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Hays Free Press
Kyle, Texas
September 14, 2011     Hays Free Press
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September 14, 2011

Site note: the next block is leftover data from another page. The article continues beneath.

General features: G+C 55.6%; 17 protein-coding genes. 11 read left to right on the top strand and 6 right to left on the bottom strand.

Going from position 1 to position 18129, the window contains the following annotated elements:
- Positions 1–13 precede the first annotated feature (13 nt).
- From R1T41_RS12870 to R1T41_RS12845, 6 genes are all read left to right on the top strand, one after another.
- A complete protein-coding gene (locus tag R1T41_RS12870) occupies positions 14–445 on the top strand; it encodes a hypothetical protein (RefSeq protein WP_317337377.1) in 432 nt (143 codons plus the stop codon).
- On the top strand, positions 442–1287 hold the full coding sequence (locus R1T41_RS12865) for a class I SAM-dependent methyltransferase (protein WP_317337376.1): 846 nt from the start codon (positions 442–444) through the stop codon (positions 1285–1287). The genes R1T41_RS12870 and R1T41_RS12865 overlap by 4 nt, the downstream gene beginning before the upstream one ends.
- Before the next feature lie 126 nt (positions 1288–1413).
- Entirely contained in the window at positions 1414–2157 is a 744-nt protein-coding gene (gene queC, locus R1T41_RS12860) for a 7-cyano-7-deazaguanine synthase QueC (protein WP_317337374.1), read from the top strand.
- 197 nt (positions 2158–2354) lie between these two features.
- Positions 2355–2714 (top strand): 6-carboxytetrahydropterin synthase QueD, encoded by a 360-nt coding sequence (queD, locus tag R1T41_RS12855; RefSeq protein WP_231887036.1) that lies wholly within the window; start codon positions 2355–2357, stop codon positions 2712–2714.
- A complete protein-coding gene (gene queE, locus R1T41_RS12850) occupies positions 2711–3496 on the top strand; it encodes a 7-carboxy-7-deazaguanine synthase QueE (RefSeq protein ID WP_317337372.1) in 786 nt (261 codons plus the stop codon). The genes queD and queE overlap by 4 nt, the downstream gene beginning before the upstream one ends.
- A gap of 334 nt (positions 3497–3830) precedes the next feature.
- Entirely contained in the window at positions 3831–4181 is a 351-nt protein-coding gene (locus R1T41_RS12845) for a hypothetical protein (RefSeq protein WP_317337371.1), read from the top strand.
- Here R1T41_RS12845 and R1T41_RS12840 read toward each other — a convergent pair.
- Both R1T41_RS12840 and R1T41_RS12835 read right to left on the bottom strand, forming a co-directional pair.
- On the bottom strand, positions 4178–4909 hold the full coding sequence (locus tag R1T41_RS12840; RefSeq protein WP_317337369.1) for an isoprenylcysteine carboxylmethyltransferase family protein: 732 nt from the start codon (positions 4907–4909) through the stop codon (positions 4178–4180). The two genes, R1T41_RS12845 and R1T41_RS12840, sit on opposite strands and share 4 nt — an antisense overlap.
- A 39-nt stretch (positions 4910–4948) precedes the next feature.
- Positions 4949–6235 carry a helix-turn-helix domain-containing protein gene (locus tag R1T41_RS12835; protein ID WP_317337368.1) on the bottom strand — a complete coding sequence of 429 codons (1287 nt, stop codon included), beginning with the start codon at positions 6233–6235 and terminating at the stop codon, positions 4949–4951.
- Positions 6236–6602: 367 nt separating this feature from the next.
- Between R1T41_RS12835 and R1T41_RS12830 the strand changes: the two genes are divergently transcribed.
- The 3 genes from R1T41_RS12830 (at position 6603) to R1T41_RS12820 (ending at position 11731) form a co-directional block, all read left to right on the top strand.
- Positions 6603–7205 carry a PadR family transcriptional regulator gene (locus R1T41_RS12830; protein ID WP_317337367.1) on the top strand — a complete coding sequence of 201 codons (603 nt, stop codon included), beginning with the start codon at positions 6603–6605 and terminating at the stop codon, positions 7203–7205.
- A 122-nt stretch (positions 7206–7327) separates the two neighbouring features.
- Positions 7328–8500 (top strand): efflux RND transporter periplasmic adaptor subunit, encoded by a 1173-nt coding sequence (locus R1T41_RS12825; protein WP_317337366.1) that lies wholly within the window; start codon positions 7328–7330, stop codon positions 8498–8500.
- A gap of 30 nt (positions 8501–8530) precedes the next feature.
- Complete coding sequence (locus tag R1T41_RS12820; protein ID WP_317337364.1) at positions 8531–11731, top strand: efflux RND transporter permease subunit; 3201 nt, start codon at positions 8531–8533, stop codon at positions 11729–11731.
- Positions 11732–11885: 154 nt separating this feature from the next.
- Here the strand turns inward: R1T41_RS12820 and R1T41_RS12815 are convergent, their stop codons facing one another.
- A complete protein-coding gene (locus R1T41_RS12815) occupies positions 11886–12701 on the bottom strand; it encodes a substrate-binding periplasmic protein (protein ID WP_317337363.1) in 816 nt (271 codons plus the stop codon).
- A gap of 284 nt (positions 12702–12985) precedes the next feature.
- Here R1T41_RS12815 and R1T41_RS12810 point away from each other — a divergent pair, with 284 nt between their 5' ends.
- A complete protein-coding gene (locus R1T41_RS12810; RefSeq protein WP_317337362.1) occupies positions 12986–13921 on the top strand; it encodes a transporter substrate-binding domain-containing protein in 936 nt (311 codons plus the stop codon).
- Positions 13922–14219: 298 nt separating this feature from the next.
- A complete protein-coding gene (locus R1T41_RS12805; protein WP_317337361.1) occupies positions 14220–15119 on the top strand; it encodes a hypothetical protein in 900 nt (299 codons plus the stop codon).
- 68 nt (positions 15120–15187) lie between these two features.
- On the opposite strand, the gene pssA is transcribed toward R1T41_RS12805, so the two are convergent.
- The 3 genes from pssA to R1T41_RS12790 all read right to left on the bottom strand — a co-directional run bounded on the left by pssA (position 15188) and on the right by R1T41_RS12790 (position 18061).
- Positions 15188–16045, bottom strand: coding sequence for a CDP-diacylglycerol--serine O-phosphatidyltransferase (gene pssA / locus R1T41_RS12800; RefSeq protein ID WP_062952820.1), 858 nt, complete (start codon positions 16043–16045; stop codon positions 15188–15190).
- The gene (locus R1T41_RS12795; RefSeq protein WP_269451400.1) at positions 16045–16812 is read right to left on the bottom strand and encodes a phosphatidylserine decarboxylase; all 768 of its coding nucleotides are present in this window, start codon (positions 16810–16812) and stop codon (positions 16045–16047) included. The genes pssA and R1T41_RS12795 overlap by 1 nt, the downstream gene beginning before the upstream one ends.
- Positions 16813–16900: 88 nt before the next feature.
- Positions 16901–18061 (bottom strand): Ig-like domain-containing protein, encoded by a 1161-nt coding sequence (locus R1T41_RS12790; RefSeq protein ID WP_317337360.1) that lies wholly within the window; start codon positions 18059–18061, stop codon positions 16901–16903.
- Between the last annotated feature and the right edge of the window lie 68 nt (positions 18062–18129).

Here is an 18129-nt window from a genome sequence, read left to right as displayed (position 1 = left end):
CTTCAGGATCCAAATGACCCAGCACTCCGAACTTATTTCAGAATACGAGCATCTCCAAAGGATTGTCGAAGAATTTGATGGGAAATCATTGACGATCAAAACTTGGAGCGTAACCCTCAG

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+ Hays Free Press September 14, 2011 OPINION Page 5A + e +m ilong with the rest of the nation, xans solemnly observed the th anniversary of the Sept. 11, 2001, terrorist attacks on the United States of America. People of all ages and walks of life paused in remembrance of the events of that day and to honor the dead, the injured, surviving family members, friends and associates. Likewise honored were fire fight- ers, medical technicians, law en- forcement officers, military person- nel and ordinary citizens who sprang to action then and to those who have served and continue to serve. Texans drew together in groups publicly and privately, both cer- emonially and informally, and some made their meditations in solitude. Meanwhile, wildfires raged on in various parts of the state, affording little or no break in the strenuous ef- forts of first responders and disaster relief workers, as thousands of resi- dents found themselves displaced or homeless after wind-driven blazes ignited swaths of drought-parched land and neighborhoods. These fires have caused great suf- fering and in many cases, evacuation orders in Bastrop, Travis, Henderson, Limestone, Caldwell, Colorado, Palo Pinto, Briscoe, Coryell, Montague, Montgomery, Grimes, Waller and other counties. On Dec. 21, 2010, Gov. Rick Perry signed a stilt-in-effect emergency disaster proclamation for all of the state's 254 counties, due to extreme wildfire hazard caused by exception- al drought conditions. On Sept. 5, Gov. Perry visited Bastrop and referred to his ride into the city 25 miles east of Austin as a "positively surreal experience." He credited firefighters for their hard work and urged evacuees to register with the American Red Cross Safe and Well program. On Sept. 6, the 600-member Texas Task Force 1 was deployed on orders from Gov. Perry to the Bastrop County fire. Historicall~ 73 mem- bers of the elite search, rescue and recovery team were deployed to New York, N.Y., following the 9/11 terrorist attack and to New Orleans following the landfall of Hurricane Katrina in late summer of 2005, according to the governor's office. Also on Sept. 6, Texas Attorney General Greg Abbott traveled to Bas- trop to see the situation for himself .... ........ CAPITAL ...... +++++++ + + and meet with the affected. He re- minded retailers and hotel operators that the governor's disaster declara- tion prohibits vendors from price gouging during a declared disaster. On Sept. 7, Lt. Gov. David Dew- hurst, who said the state's resources were "spread pretty thin," called for more federal assistance, including aircraft, bulldozers and other heavy equipment "that can and should be made available right away." On Sept. 9, FEMA, the U.S. Depart- ment of Homeland Security's Federal Emergency Management Agency, announced that federal aid had been made available to Bastrop County by a presidential disaster declaration to the State of Texas to supplement state and local wildfire recovery efforts. On Sept. 12, eight residents of Bastrop County reportedly remained unaccounted for. SMOKE IN AIR CAUSES CONCERN Fire-related smoke plumes show- ing up on satellite imagery of East and Central Texas prompted a Sept. 7 news release from the Texas Com- mission on Environmental Quality. "These levels of smoke would not be expected to cause any long-term health effects," the TCEQ said. However, "the smoky air can ag- gravate allergies and asthma, and people with respiratory diseases may have increased symptoms, as smoke contains small particles and gases that irritate the eyes and lungs." And, while urging citizens to use their best judgment when it comes to exposure, the agency said, "Chil- dren, older adults, and people with pre-existing heart or lung disease are more susceptible to lower levels of smoke than healthy adults." HELP IN SELF-IDENTIFICATION COMES Proving you are who you are can turn into an ordeal when identify- ing documents have been reduced to ashes or are out of reach because of an evacuation order. To help Bastrop County resi- dents cope with that problem, the Texas Department of Public Safety operated a mobile driver's license unit in Bastrop over the Sept. 10-11 weekend. The unit moved around, setting up at relief shelters, working to verify the identities of individuals who lost their identification. Many displaced citizens were issued tem- porary identification. JOB MATCHING PARTNERSHIP IS 'ON' To enhance efforts toward match- ing jobseekers with jobs, the Texas Workforce Commission on Sept. 6 announced that DirectEmployers Association and the National Labor Exchange have applied the power and reach of their search engines to the state's j ob- matching website. The cooperative effort is expected to link more job seekers to some 96,000 verified job openings view- able on Ed Sterling works for the Texas Press Association and follows the Legislature for the association. % Y EVOLUTION I~ A T~RY TY~T'S ITRTIIIII7 I+ Tl:IIIi? ,) IS A NZI .m.mA m V, ) ISAHOA~t S ,Clp.,+~+'J~+'pS "m~Mom~ TOWI~ TH~ t J LlCt NOHIR~T[ON. V Critical Stage Drought was declared by the Barton Springs Edwards Aquifer Con- servation District on Thursday, Sept. 8, 2011. BSEACD requires all water district permittees to reduce water pumpage by 30% and to enforce measures specified in the City's User Drought Contingency Plan. The UDCP states the maximum allowable monthly consumption, is 9,000 gallons per househqld, or 3,000 gallons per capita. Irrigation with automatic irrigation, hose end sprinklers, soaker hoses, and drip irri.qation is prohibited. Watering is permitted only with a hand held hose with an automatic shut-off device or a faucet filled bucket or watering can of 5 gallons on designated watering days before 10 a.m. and after 7 p.m. Car washing and the filling or refilling of pools is prohibited. The use of water to wash down sidewalks, driveways, parking lots, or other 'hard- surfaced areas is prohibited. Please refer to the UDCP on the main page of the City's website at You may also visit the BSCEACD website at for additional drought information. If you have any questions please call the City of Buda at 512-312-0084. LETTER,TO THE EDITOR ]III J ............... THANKS FOR THE HELP I would like to say a big thank you to Buda's great EMS, Fire Dept. and Seton Hays Hospital for all the great work they do for our com- munity. We all take them for granted and I just want them to know how muchI appreci- ate and admire them for the work they do. I am highly allergic to wasp stings and have had EMS and the Fire Dept. out numer- ous times and each time they have been so kind, as well as being so good at their job. Last night I had to call them, and my dog got out, and be- cause I was upset and worried about her while I was at the hospital, the paramedic ran all over my hill trying to catch her to put her in my house for me. Where else but Buda! Also, I would like to give a big thanks to my neighbors, Mark and Sarah Endicott. They have also helped me excellent each time I have lots of times, and once again, been there. Hope Buda, Kyle when I needed them they residents will take advantage were here. of the hospital and appreciate We are so lucky to have them. Seton Hays Hospital. They are Nell Sykes #1 to me. The staff has been Buda Currently your government officials publish their plans and decisions in the newspaper - including where they intend to build facilities you might not want down the street. That could change in the future because they want to bury their public notices somewhere online, on a little seen, rarely visited government website - out of eight, out of mind. Don't let government keep you in the dark. ' If it is not in the newspaper, you won't know about it. A Fi rst ational port ral Texas First State Bank Central Texas, in partnership with the Independent Community Bankers of America and the Ameri- can Bankers Associa- tion, has taken a lead role in a national veter- ans initiative aimed at ensuring the safety and quality of life for elderly veterans. As a result, the bank is one of the first in the nation to receive the Veterans Support Award from the Senior Housing Crime Prevention Foun- dation. The national award honors the bank's commitment to veter- ans and its leadership in providing for the protec- tion of senior veterans. In presenting the award, George Clinard, Vice President of the Senior Housing Crime Preven- tion Foundation, said "Protecting our nation's 40,000 elderly veterans living in long-term care and dignity they have so is a need that must be clearly earned. It is an addressed, honor to be To help do "Protecting our part of this so, we havenation's 40,000 initiative." asked banks S e n i o r across the elderly veterans... Crimestop- country to al- is a need that must persis locate a por- built on a tion of their be addressed... " platform annual Com- of zero tol- munity Reinvestment erance to crime that is Act budget to secure vigilantly maintained the Foundation's Senior for the residents, staff, Crimestoppers program, management and visi- First State Bhnk Central tors of long-term care Texas has played a vital facilities. The program role in helping ensure provides regular train- the peace of mind, safe- ing for residents, staff ty and security of our and management as well veterans." as education and crime Accepting the award, reporting services to fa- First State Bank Cen- cilities throughout the tral Texas C.E.O. Don nation. Grobowsky said the First State Bank Cen- bank takes very seri- tral Texas has 31 bank- ously its responsibility ing centers across Cen- to veterans. "One of the tral Texas and the Hill largest military instal- Country. Founded more lations in the world is than 100 years ago, right in our back yard. the bank is one of the We recognize first hand largest and strongest the obligation we have independent banks in as a community and an Texas with more than institution to help see $1 billion in assets. For that our veterans are al- more information, visit lowed the quality of life